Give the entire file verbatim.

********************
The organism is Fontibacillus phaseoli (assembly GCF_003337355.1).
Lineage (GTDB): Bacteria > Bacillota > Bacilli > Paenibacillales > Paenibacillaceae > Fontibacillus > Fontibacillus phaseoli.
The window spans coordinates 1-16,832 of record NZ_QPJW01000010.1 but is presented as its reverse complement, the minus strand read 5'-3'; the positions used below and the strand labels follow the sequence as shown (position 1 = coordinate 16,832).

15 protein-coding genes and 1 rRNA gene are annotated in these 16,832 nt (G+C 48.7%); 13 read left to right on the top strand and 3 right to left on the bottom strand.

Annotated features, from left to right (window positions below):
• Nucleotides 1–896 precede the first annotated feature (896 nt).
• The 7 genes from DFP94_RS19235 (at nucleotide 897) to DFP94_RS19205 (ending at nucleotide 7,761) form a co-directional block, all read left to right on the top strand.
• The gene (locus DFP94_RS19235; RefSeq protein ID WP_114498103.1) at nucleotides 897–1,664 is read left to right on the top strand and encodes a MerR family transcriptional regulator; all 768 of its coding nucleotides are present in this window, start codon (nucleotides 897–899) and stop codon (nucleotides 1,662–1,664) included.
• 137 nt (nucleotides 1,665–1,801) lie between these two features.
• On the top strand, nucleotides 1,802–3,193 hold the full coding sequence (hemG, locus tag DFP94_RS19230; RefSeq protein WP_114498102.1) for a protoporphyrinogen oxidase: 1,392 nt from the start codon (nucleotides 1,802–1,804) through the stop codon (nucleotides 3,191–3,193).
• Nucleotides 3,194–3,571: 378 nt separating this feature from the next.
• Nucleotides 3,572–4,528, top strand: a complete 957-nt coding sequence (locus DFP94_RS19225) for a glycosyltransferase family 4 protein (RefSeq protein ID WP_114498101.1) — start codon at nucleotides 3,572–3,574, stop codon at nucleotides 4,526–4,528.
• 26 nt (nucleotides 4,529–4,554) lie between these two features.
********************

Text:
The organism is Fontibacillus phaseoli (assembly GCF_003337355.1).
Lineage (GTDB): Bacteria > Bacillota > Bacilli > Paenibacillales > Paenibacillaceae > Fontibacillus > Fontibacillus phaseoli.
The window spans coordinates 1-16,832 of record NZ_QPJW01000010.1 but is presented as its reverse complement, the minus strand read 5'-3'; the positions used below and the strand labels follow the sequence as shown (position 1 = coordinate 16,832).

15 protein-coding genes and 1 rRNA gene are annotated in these 16,832 nt (G+C 48.7%); 13 read left to right on the top strand and 3 right to left on the bottom strand.

Annotated features, from left to right (window positions below):
• Nucleotides 1–896 precede the first annotated feature (896 nt).
• The 7 genes from DFP94_RS19235 (at nucleotide 897) to DFP94_RS19205 (ending at nucleotide 7,761) form a co-directional block, all read left to right on the top strand.
• The gene (locus DFP94_RS19235; RefSeq protein ID WP_114498103.1) at nucleotides 897–1,664 is read left to right on the top strand and encodes a MerR family transcriptional regulator; all 768 of its coding nucleotides are present in this window, start codon (nucleotides 897–899) and stop codon (nucleotides 1,662–1,664) included.
• 137 nt (nucleotides 1,665–1,801) lie between these two features.
• On the top strand, nucleotides 1,802–3,193 hold the full coding sequence (hemG, locus tag DFP94_RS19230; RefSeq protein WP_114498102.1) for a protoporphyrinogen oxidase: 1,392 nt from the start codon (nucleotides 1,802–1,804) through the stop codon (nucleotides 3,191–3,193).
• Nucleotides 3,194–3,571: 378 nt separating this feature from the next.
• Nucleotides 3,572–4,528, top strand: a complete 957-nt coding sequence (locus DFP94_RS19225) for a glycosyltransferase family 4 protein (RefSeq protein ID WP_114498101.1) — start codon at nucleotides 3,572–3,574, stop codon at nucleotides 4,526–4,528.
• 26 nt (nucleotides 4,529–4,554) lie between these two features.